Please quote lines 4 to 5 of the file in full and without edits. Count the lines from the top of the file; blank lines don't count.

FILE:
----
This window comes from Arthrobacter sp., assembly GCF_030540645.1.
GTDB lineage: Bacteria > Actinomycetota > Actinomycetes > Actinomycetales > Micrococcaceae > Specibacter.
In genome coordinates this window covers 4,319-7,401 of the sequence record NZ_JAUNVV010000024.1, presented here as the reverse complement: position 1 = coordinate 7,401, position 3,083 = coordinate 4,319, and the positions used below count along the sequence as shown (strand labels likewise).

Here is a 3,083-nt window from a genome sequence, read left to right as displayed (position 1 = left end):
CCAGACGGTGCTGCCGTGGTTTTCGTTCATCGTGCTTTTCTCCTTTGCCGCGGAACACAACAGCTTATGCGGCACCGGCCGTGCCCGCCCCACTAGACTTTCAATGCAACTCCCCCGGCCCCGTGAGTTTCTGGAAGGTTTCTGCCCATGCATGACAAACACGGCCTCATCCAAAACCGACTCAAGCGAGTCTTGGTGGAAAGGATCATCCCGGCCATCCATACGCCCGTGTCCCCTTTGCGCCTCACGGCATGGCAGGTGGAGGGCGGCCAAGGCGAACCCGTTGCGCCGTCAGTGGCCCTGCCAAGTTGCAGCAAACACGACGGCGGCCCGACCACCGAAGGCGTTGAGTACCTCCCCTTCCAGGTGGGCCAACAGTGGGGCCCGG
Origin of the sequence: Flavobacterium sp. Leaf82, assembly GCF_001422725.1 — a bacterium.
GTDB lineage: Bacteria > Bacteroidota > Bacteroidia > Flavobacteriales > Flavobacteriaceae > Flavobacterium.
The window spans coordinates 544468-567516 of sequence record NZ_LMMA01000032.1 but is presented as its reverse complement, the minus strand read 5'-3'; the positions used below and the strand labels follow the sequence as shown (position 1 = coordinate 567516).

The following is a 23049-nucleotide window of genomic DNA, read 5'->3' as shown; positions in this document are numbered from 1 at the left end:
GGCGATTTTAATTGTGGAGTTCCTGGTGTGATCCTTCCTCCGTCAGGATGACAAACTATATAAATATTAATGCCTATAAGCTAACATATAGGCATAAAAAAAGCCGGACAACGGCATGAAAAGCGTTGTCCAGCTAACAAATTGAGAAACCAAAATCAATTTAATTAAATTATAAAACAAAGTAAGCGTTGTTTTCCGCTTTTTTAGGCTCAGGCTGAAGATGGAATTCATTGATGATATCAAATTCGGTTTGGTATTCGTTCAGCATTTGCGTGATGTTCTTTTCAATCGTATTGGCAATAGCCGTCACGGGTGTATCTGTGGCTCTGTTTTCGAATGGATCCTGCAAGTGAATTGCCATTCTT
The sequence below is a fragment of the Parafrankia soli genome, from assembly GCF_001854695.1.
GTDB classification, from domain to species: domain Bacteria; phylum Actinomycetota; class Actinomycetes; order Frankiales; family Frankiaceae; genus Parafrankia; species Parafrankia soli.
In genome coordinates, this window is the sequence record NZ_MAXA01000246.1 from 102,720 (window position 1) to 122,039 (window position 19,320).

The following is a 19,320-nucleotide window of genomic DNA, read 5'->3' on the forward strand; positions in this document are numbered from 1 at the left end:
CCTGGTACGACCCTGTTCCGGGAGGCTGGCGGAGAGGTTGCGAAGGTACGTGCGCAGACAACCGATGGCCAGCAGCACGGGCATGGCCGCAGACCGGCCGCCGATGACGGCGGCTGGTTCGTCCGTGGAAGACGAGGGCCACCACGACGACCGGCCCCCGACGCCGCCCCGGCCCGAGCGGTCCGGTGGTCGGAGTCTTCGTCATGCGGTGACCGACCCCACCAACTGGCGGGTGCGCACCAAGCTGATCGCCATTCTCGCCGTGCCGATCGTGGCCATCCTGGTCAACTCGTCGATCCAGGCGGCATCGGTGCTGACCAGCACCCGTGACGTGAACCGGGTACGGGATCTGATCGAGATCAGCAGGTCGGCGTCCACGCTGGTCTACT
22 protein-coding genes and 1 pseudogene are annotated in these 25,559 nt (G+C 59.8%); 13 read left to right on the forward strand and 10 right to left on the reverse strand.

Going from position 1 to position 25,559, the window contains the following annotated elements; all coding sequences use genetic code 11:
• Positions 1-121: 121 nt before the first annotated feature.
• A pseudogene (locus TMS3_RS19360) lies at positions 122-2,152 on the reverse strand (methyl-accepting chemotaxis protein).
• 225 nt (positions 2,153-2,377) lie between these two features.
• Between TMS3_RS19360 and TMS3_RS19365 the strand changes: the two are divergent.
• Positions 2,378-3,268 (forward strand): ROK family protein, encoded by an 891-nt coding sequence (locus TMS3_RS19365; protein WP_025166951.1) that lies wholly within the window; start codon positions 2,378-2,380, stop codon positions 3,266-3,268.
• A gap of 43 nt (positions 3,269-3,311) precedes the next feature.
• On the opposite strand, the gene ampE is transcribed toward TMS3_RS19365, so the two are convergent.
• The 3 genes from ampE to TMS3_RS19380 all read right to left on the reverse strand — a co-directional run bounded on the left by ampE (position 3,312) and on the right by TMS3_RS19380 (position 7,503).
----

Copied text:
Here is a 3,083-nt window from a genome sequence, read left to right as displayed (position 1 = left end):
CCAGACGGTGCTGCCGTGGTTTTCGTTCATCGTGCTTTTCTCCTTTGCCGCGGAACACAACAGCTTATGCGGCACCGGCCGTGCCCGCCCCACTAGACTTTCAATGCAACTCCCCCGGCCCCGTGAGTTTCTGGAAGGTTTCTGCCCATGCATGACAAACACGGCCTCATCCAAAACCGACTCAAGCGAGTCTTGGTGGAAAGGATCATCCCGGCCATCCATACGCCCGTGTCCCCTTTGCGCCTCACGGCATGGCAGGTGGAGGGCGGCCAAGGCGAACCCGTTGCGCCGTCAGTGGCCCTGCCAAGTTGCAGCAAACACGACGGCGGCCCGACCACCGAAGGCGTTGAGTACCTCCCCTTCCAGGTGGGCCAACAGTGGGGCCCGG